New wind turbine sheds light on Hanoi's slums

Cheap wind powered technology is having a big impact on those living in the slums of Hanoi.

HANOI (Reuters) - In the floating village along Hanoi's Red River, electricity is at a prime. Many homes are too far from power stations to benefit, while those living closer can only afford to use a small amount of power.

But electrical generators that use red plastic bowls as blades are beginning to change that and the quality of life for those living here.

Besides generating clean energy, they're slashing electricity costs by up to a third for low income families.

"We want to support the low income community and their need for electricity usage. They now can use more electricity without any extra costs with energy coming from renewable sources," said Le Vu Cuong, developer of Electrical Generators and Architect.

Mr Cuong's wind-powered generator is made from cheap, easy-to-replace material and works with a wind speed as low as 0.4m per second. The generated power charges old motorcycle batteries and illuminates lamps with the equivalent of a 45 watt light bulb.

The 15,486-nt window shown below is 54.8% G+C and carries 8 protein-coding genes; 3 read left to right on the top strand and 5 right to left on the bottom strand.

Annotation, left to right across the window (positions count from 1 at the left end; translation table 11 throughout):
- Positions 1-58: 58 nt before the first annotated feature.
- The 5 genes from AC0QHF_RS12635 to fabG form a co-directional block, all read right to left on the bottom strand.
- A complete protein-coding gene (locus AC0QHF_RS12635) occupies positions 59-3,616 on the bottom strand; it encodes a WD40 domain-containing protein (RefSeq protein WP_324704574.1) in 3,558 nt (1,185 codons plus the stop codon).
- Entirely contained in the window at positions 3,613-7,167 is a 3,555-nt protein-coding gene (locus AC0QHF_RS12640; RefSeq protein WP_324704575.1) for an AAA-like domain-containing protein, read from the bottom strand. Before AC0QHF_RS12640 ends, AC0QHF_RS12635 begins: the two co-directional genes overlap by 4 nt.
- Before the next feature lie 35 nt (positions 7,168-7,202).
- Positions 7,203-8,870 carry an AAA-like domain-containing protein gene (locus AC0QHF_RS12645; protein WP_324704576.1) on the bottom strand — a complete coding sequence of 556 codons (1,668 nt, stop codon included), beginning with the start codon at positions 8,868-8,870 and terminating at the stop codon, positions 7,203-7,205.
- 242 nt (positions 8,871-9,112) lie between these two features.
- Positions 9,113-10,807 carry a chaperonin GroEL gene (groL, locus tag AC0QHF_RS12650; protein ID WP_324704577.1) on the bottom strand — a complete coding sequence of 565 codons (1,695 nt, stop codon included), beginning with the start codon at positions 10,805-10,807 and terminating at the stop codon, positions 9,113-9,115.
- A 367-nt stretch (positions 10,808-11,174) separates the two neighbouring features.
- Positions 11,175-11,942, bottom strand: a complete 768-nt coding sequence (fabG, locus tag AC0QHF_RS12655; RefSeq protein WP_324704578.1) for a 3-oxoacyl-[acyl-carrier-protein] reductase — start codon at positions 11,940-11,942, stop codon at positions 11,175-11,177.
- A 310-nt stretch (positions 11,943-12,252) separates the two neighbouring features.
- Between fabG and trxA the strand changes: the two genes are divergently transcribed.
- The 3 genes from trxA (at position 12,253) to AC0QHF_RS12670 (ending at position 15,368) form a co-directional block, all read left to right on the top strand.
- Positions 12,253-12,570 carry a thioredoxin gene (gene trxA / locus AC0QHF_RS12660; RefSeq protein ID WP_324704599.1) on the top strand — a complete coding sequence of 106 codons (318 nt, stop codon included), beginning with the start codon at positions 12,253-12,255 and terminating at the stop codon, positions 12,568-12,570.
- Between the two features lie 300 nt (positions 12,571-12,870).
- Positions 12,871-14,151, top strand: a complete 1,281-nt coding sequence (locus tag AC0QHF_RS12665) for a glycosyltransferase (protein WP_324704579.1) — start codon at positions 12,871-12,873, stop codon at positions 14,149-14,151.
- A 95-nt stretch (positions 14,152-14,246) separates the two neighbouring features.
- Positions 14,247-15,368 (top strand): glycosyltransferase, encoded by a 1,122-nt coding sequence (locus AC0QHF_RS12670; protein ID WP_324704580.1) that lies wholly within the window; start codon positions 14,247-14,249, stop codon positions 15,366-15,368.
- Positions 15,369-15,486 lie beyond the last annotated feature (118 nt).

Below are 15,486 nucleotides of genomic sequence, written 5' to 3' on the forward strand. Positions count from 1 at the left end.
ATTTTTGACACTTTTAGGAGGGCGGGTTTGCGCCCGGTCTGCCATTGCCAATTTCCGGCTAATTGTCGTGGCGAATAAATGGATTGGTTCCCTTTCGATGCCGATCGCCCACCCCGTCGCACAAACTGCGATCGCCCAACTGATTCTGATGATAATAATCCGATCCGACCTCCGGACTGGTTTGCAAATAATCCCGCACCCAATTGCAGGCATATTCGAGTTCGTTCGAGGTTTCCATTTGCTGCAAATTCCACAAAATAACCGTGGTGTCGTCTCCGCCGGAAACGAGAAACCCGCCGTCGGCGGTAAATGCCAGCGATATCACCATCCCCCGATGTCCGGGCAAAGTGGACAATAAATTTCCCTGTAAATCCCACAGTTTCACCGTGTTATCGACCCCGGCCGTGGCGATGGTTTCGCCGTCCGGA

While the output generated is relatively small, it's enough to make a big difference to local pottery traders.

"This light source is very helpful for our activities in the evening. It's convenient and at the same time cuts our monthly costs," said pottery trader Bui Thi Huong.

Vietnam only produces 140 megawatts of solar and wind power, but officials say the country has the capacity to produce 500 times more.

Cuong hopes to make a dent in that number and is currently seeking financial donors to help brighten the lives of low income families.